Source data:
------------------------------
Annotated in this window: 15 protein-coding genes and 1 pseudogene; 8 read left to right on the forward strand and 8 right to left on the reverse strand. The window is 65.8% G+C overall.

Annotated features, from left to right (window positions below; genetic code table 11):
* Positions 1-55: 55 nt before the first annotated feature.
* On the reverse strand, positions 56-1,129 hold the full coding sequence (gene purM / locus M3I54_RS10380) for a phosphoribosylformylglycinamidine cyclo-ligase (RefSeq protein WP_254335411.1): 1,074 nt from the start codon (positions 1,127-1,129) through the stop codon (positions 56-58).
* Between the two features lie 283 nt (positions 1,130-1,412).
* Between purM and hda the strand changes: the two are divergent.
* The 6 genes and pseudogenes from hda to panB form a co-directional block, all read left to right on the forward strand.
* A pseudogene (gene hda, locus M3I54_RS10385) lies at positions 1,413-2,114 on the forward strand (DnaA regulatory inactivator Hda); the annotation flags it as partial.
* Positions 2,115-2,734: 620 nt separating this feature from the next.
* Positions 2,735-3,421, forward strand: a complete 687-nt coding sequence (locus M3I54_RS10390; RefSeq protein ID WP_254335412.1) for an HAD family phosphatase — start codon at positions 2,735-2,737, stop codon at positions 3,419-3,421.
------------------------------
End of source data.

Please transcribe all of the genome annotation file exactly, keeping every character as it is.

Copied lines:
Annotated in this window: 15 protein-coding genes and 1 pseudogene; 8 read left to right on the forward strand and 8 right to left on the reverse strand. The window is 65.8% G+C overall.

Annotated features, from left to right (window positions below; genetic code table 11):
* Positions 1-55: 55 nt before the first annotated feature.
* On the reverse strand, positions 56-1,129 hold the full coding sequence (gene purM / locus M3I54_RS10380) for a phosphoribosylformylglycinamidine cyclo-ligase (RefSeq protein WP_254335411.1): 1,074 nt from the start codon (positions 1,127-1,129) through the stop codon (positions 56-58).
* Between the two features lie 283 nt (positions 1,130-1,412).
* Between purM and hda the strand changes: the two are divergent.
* The 6 genes and pseudogenes from hda to panB form a co-directional block, all read left to right on the forward strand.
* A pseudogene (gene hda, locus M3I54_RS10385) lies at positions 1,413-2,114 on the forward strand (DnaA regulatory inactivator Hda); the annotation flags it as partial.
* Positions 2,115-2,734: 620 nt separating this feature from the next.
* Positions 2,735-3,421, forward strand: a complete 687-nt coding sequence (locus M3I54_RS10390; RefSeq protein ID WP_254335412.1) for an HAD family phosphatase — start codon at positions 2,735-2,737, stop codon at positions 3,419-3,421.